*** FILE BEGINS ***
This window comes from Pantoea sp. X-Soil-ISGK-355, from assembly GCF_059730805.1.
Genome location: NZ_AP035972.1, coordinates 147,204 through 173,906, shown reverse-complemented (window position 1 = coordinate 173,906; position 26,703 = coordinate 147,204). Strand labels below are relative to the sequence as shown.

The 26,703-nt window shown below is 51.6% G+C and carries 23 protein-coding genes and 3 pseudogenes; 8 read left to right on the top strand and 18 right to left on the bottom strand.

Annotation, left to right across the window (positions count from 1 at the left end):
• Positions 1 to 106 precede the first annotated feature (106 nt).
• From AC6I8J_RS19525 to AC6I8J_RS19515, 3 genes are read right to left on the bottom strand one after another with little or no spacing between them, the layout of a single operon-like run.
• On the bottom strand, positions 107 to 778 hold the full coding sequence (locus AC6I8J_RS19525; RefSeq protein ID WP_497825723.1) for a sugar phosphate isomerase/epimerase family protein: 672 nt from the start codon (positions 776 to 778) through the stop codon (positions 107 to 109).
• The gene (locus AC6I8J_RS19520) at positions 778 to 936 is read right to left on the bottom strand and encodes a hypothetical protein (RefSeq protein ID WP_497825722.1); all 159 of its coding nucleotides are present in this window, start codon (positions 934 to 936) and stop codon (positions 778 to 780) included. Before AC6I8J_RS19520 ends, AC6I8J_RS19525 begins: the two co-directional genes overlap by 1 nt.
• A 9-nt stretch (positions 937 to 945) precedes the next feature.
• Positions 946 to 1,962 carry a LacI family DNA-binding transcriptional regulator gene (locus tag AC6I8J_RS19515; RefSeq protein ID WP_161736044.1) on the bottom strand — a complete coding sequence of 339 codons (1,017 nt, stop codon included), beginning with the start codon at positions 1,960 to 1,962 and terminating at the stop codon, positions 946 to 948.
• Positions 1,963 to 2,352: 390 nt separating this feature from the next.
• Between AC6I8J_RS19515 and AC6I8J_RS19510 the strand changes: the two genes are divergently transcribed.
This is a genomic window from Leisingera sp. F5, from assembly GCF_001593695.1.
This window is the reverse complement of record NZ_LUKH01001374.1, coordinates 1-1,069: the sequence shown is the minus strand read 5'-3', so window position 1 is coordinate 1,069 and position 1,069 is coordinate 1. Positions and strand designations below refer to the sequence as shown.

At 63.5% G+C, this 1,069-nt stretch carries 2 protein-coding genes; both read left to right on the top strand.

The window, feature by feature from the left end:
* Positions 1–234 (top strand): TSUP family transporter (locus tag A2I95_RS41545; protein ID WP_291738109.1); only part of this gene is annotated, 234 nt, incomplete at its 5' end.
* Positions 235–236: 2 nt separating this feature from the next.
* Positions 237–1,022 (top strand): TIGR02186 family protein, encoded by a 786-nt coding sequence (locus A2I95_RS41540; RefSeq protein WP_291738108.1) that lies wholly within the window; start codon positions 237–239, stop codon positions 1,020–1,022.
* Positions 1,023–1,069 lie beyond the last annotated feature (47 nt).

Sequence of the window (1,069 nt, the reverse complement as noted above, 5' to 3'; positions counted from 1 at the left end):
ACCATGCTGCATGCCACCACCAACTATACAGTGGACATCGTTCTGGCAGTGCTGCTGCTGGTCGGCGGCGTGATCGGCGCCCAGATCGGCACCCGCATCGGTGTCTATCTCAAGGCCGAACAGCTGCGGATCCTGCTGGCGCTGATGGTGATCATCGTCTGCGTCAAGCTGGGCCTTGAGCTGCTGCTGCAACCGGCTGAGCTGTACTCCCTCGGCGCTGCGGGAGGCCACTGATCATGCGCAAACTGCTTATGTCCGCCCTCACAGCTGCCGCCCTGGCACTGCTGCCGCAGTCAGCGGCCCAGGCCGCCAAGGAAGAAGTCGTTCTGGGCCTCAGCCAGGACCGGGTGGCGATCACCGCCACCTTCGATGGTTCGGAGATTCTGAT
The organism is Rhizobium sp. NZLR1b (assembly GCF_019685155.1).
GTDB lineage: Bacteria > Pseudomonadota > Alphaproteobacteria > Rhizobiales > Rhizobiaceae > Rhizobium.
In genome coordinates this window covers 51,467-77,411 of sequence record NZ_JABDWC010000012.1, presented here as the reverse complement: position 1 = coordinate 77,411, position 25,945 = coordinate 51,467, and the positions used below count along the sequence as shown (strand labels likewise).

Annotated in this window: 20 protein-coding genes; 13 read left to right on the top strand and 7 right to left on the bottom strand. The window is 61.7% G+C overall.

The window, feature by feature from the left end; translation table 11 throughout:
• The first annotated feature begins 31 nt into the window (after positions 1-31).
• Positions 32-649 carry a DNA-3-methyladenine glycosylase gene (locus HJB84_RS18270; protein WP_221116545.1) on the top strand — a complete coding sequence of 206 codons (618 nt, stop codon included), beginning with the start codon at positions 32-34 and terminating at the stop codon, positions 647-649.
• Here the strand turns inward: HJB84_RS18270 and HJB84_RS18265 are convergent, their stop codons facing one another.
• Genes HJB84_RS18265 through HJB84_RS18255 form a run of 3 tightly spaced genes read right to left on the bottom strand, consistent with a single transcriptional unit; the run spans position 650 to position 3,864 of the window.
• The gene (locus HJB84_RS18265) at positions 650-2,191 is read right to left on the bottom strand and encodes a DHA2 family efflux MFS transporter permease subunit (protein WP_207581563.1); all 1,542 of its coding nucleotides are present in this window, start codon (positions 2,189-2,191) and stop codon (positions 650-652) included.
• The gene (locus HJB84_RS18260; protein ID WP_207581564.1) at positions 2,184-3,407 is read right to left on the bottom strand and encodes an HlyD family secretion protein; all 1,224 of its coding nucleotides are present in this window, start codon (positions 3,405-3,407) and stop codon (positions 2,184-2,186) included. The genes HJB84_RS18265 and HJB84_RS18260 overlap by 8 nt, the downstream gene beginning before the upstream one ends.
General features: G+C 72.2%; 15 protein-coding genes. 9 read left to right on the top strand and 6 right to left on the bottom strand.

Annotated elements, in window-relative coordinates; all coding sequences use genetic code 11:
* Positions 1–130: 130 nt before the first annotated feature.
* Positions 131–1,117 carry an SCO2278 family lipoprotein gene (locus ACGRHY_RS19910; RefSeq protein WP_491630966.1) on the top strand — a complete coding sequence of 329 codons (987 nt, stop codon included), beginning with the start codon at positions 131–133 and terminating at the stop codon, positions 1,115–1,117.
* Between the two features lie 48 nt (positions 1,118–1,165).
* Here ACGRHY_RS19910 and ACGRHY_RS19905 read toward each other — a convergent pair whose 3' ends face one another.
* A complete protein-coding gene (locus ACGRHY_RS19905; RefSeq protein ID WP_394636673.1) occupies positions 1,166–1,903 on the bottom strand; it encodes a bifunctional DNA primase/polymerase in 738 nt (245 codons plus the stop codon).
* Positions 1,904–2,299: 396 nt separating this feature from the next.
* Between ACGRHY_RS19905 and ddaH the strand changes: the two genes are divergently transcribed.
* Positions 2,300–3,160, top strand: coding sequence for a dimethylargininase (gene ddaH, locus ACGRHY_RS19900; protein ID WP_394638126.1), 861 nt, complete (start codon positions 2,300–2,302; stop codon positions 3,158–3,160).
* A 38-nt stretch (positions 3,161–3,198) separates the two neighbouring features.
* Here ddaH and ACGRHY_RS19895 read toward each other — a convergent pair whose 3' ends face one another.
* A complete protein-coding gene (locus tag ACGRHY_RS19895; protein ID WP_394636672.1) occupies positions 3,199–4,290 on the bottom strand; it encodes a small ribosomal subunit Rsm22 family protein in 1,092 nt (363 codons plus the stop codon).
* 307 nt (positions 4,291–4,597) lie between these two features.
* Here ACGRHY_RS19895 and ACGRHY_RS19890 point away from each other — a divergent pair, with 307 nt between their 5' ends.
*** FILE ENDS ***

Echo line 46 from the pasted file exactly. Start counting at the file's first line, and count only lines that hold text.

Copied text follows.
* A complete protein-coding gene (locus tag ACGRHY_RS19895; protein ID WP_394636672.1) occupies positions 3,199–4,290 on the bottom strand; it encodes a small ribosomal subunit Rsm22 family protein in 1,092 nt (363 codons plus the stop codon).